Come, Follow Me: Christ is at the Center

Heavenly Father has asked that we actively “Hear Him” so we may have happiness in this life and return to Him.

In the Saturday evening session of the April 2020 General Conference, President Russell M. Nelson revealed to us a new symbol for the Church of Jesus Christ of Latter-day Saints. This was, he explained, in continuation of the “course correction” that began in earnest in 2018 to put the Savior back in His rightful place in the name of His church:

We have gone to these extraordinary efforts because when we remove the Lord’s name from the name of His Church, we inadvertently remove Him as the central focus of our worship and our lives. When we take the Savior’s name upon us at baptism, we commit to witness, by our words, thoughts, and actions, that Jesus is the Christ. …

To help us remember Him and to identify The Church of Jesus Christ of Latter-day Saints as the Lord’s Church, we are pleased to introduce a symbol that will signify the central place of Jesus Christ in His Church.

Opening the Heavens for Help,” -President Russell M. Nelson, April 2020

The new symbol, beautifully designed, does indeed put Christ in its very center. Unfortunately, not everyone saw that as a good thing.

If you are active on social media, it’s likely you saw some of the complaints about or “revisions” to this symbol within the first several hours after the Lord’s prophet revealed it to His church. (If you did not see anything of the sort, count your blessings.) The complaints were varied, but the common thread running through all of them (or at least the ones I saw) was dismay that it was Christ in the center rather than a representation of some or all of us. One commenter went so far as to suggest that putting Christ so much in the foreground was something like a usurpation of the glory and honor of God the Father.

This person would perhaps have done well to have paid more attention to President Nelson’s Sunday morning conference address:

However, messages from our Heavenly Father are strikingly different. He communicates simply, quietly, and with such stunning plainness that we cannot misunderstand Him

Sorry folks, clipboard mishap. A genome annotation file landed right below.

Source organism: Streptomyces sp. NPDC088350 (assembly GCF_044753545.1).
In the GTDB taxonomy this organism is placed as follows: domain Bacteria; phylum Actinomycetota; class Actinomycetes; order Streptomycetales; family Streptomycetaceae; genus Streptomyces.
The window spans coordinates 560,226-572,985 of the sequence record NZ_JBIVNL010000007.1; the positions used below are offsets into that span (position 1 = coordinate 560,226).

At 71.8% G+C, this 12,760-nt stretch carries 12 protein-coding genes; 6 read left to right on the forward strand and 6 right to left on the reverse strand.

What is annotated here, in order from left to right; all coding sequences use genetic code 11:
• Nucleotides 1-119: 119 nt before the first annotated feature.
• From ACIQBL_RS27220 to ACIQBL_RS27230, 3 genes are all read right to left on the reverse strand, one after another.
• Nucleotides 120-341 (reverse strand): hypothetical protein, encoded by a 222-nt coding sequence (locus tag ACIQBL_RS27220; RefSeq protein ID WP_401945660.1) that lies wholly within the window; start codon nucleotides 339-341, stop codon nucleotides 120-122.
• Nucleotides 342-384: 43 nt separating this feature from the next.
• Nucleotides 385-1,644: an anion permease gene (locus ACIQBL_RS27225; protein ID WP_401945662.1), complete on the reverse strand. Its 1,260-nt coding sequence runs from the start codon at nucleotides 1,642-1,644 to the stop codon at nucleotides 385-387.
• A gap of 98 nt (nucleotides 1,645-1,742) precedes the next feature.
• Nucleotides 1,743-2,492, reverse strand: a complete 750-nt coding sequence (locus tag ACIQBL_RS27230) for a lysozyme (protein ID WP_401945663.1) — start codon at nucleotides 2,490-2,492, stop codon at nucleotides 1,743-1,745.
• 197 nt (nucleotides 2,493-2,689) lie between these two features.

For example, whenever He has introduced His Only Begotten Son to mortals upon the earth, He has done so with remarkably few words. On the Mount of Transfiguration to Peter, James, and John, God said, “This is my beloved Son: hear him.” His words to the Nephites in ancient Bountiful were “Behold my Beloved Son, in whom I am well pleased, in whom I have glorified my name—hear ye him.” And to Joseph Smith, in that profound declaration that opened this dispensation, God simply said, “This is My Beloved Son. Hear Him!

Hear Him” -President Russell M. Nelson, April 2020

It is literally impossible for us to somehow dishonor God the Father by following His direct command to hear His Beloved Son. But it is fair and even useful to ponder on why it is that our Father in Heaven has unfailingly directed our attention to His Son; why is it that, when He has spoken to mortal men, that He directs them to “Hear Him,” and not, “Hear Me?”

This is not the sort of question I am going to claim to have a quick and easy answer to, but I do have a couple of ideas — the main one being that our Father in Heaven, being perfect, knows how to give credit where it’s due. The fact is, if you have any faith at all in our Father’s Plan of Happiness, then you must also understand that Jesus Christ is the One on whom that entire plan has depended from the start. Without Him, it all falls apart. It is by His blood that we can be made clean, by His stripes we are healed. And it is by His triumph over death that we have the assurance that we ourselves, and our loved ones, will live again, no matter what this world throws at us.

He did not do this for Him; He did it for us. At the behest of the Father, and by His own will, He made our welfare the center of His life and did for us essential things which we could not do for ourselves. Seen in that light, making Him and His gospel the center of our lives becomes less a cause for consternation and more a reverential responsibility — a duty borne of devotion.

Do not resent Christ’s central place in the Church or in His gospel; rejoice that He cares enough about you, and me, and all of us, to have thoroughly earned it.

This Easter Sunday, review those things which He has done for us. Give thanks to our Father in Heaven for the gift of His Son. And in this time of fear and grief and uncertainty, it is more important than ever to go and do those things which best show our Savior our love and appreciation for Him and what He did: to repent, to forgive, to invite His influence into our lives, and to love our neighbor as ourselves.

In short, we must diligently seek to, “Hear Him!

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You can follow Angela on Twitter at @angelaisms.

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